Water lessons from Australia

By guest blogger, Amy Huva
Last Tuesday, I was one of six speakers at a WWF Pecha Kucha on Water and Salmon in downtown Vancouver speaking to a packed house about my experiences working in water policy for the Australian Government.
In case you haven’t heard, we had a more than decade-long drought in Australia that started in the late 1990s and didn’t finish until the floods of 2010. It led to all kinds of fun things like showering with buckets to try and keep the garden alive in summer when all outdoor water was totally banned. Yes, I realise that’s a totally foreign notion to many Canadians, but it was actually illegal and anyone who did have a lovely green garden would post signs on their fence stating that they used rainwater tanks or greywater to avoid being labelled the neighbourhood water waster.

Boat parking, Horsham, Victoria. (photo: John Carney, flickr)

It was extreme enough that the Federal Government created the Murray-Darling Basin Authority to try and save the country’s breadbasket of irrigated agriculture once the river stopped flowing all the way to the ocean.
The budget for this program was an epic $10 billion over 10 years for water rights buybacks and infrastructure upgrades. This is an excellent example of what can go horribly wrong if you don’t have minimum flow requirements for rivers. The Murray-Darling was over-irrigated for more than a century, which wasn’t a problem until the drought was bad enough that the river started dying.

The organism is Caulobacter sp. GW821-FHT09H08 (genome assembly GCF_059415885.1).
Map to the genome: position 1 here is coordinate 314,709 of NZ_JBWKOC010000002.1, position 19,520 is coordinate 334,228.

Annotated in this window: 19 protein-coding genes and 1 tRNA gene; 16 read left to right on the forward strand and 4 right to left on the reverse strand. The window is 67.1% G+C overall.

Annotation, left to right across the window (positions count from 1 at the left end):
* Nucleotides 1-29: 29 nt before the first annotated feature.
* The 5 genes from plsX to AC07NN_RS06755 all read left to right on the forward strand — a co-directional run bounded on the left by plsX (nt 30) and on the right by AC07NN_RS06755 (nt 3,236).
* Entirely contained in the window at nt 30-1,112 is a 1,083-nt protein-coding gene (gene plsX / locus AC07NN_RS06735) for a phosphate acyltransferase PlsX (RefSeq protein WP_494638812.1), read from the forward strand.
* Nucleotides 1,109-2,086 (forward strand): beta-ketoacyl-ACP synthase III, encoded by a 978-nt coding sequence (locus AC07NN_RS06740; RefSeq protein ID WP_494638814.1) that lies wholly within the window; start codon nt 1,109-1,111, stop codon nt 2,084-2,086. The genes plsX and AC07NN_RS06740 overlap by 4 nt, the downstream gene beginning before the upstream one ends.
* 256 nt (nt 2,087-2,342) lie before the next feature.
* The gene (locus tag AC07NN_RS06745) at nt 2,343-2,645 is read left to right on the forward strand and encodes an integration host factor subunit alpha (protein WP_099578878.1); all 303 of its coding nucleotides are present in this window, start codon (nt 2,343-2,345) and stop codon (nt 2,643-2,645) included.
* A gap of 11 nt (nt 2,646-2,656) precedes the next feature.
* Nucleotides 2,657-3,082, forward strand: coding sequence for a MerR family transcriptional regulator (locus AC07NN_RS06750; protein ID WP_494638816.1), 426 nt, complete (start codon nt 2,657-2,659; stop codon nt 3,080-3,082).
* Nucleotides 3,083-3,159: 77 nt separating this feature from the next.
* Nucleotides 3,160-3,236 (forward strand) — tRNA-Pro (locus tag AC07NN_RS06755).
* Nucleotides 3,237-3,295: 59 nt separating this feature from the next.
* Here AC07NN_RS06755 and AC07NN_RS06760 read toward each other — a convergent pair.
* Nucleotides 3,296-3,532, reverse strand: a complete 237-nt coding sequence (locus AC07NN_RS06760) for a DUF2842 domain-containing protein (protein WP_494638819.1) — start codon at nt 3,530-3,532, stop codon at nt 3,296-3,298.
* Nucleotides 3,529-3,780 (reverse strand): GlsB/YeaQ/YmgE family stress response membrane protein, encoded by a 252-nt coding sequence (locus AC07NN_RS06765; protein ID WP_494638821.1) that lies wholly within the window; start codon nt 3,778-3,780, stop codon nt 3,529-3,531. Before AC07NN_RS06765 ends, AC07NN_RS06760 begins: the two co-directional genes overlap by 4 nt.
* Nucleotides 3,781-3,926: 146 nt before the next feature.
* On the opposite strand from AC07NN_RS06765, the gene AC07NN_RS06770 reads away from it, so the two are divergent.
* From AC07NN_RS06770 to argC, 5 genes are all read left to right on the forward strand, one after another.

Similar to saving for retirement, when we’re all told it’s much easier and cheaper to start today, rather than wait until your 40s or 50s, water policy is much cheaper and easier if you do it before you start to run out, rather than later when it can start to cost you billions of dollars.
Obviously Australia has a very different climate to BC, and with climate change it’s likely to get even wetter in the Pacific Northwest, however competing water uses are only growing, further stressing rivers that are critical for much of the natural ecosystems that BC is so famous for.
Minimum flow requirements, or sustainable diversion limits as we call them in Australia are important because they set the scientific base line for what a river needs to survive. The science is often painstaking as each river is different and flow requirements at a river’s headwaters vs the delta can differ, but it’s important knowledge. It’s something that can be done relatively easily and uncontroversially now, while rivers are still in good health, rather than later as the Australians did causing additional angst for already drought-stressed communities.
People in BC are blessed with some of the largest sources of the freshest water in the world that supports populations of salmon, which in turn feed populations of bears and whales and people like me who think salmon are really tasty. The people of BC should be very proud of the natural capital their province holds, and should take this opportunity with the modernisation of the BC Water Act to ensure that they protect the water needed for the rivers to survive for future generations.
Australians can tell you that trying to save a river once it hits crisis point is not only costly and politically difficult (people want action now, good policy takes time to develop), it’s ecologically difficult. Once those hundred year old trees are gone, it takes another hundred years for them to grow back.
This was the point of my talk last Tuesday and I think it bears repeating. Just like saving money now for retirement isn’t particularly fun, it’s better and cheaper in the long run. Getting BC water legislation right now will be better and possibly even save the province $10billion trying to save a river system in the long run.